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Do You Really Need a Home Warranty?

Buying a home in today’s market has a lot of risk that comes with it. Sellers have to compete against a lot of other people selling their homes. They have to go to considerable lengths in order to attract potential buyers of their property. One way that sellers are attracting people to their doors is by offering a home warranty. A home warranty is one way for sellers to attract buyers and for buyers to feel happy about their purchase.

The Benefits and Drawbacks of a Home Warranty

Home Warranty Defined

A home warranty is an agreement between the warranty company and the homeowner that gives the homeowner the peace of mind that if something in the home breaks or needs repair, then they can get the repairs they need to fix the issue. In return the homeowner pays a premium for the protection of the warranty product.

Benefits of a Home Warranty

Some of the key benefits of the warranty include:

  • Coverage for most of the major appliances such as the refrigerator, washer and dryer and even swimming pools.
  • Benefits for homes equipped with approved heating and cooling systems.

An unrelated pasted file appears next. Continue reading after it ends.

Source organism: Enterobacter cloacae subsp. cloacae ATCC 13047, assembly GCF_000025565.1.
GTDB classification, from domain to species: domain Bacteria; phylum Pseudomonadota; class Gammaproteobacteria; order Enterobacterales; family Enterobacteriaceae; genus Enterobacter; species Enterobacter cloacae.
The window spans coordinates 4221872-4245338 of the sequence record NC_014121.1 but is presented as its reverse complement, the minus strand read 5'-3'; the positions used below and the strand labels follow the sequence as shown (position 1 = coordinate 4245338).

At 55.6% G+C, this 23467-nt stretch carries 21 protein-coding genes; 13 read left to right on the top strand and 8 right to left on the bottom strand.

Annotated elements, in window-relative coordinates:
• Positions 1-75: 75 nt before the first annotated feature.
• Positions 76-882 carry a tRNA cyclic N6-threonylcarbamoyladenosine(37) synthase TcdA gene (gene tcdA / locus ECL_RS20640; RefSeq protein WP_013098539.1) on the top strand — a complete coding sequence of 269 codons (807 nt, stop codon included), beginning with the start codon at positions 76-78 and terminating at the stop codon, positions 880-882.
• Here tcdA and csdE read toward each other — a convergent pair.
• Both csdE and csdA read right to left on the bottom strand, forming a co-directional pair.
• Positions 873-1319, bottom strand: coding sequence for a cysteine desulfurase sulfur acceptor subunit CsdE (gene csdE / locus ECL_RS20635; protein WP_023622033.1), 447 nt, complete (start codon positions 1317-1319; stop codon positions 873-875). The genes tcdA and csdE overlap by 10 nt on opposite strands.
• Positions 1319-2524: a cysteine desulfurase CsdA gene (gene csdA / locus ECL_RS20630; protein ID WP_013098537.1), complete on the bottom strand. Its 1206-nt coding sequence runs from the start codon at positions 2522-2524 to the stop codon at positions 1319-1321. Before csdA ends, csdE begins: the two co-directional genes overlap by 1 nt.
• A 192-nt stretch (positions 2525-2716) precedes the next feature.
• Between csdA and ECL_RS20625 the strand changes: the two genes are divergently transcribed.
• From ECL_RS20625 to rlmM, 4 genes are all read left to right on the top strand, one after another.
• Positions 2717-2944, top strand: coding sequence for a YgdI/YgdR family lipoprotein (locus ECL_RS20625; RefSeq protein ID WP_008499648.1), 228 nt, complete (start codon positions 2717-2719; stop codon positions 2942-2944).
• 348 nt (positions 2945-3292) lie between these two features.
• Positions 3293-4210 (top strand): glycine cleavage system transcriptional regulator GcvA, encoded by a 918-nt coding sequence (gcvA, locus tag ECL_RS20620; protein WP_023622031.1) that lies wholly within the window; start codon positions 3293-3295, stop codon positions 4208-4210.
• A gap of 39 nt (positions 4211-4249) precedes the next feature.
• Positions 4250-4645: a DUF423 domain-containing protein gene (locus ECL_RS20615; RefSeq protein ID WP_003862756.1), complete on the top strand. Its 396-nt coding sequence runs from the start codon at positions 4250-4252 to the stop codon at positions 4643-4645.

• Repair services for any malfunctions of covered devices.
  • Flexible payment plans for new contracts and home sellers.

How It Works

There are different levels of coverage that homeowners can purchase. Once a contract has been purchased the homeowner is sent a policy for them to review. If there is a claim to be made, the owner calls the warranty company and asks a repair service person to come and assist. The repair person comes and and reviews the problem and submits a plan of action to the warranty company. Once the plan of action is accepted the repairs can begin. If the repair cannot be made, then in some cases the whole unit is replaced.

Warranty Drawbacks

Some drawbacks of the home warranty are:

  • Items in the home that are not taken care of may not be covered or may lose coverage altogether.
  • The warranties can come with limits on how much it will pay out.
  • The contract may also have a number of exclusions that can limit what actually can be repaired by the company.
  • For the amount of money that a homeowner spends on the premium they could put the money in a service fund of their own and just pay for the repairs since some things may not break down at all.
  • The owner may not be able to choose their own repair person when it comes time to fix the issue.

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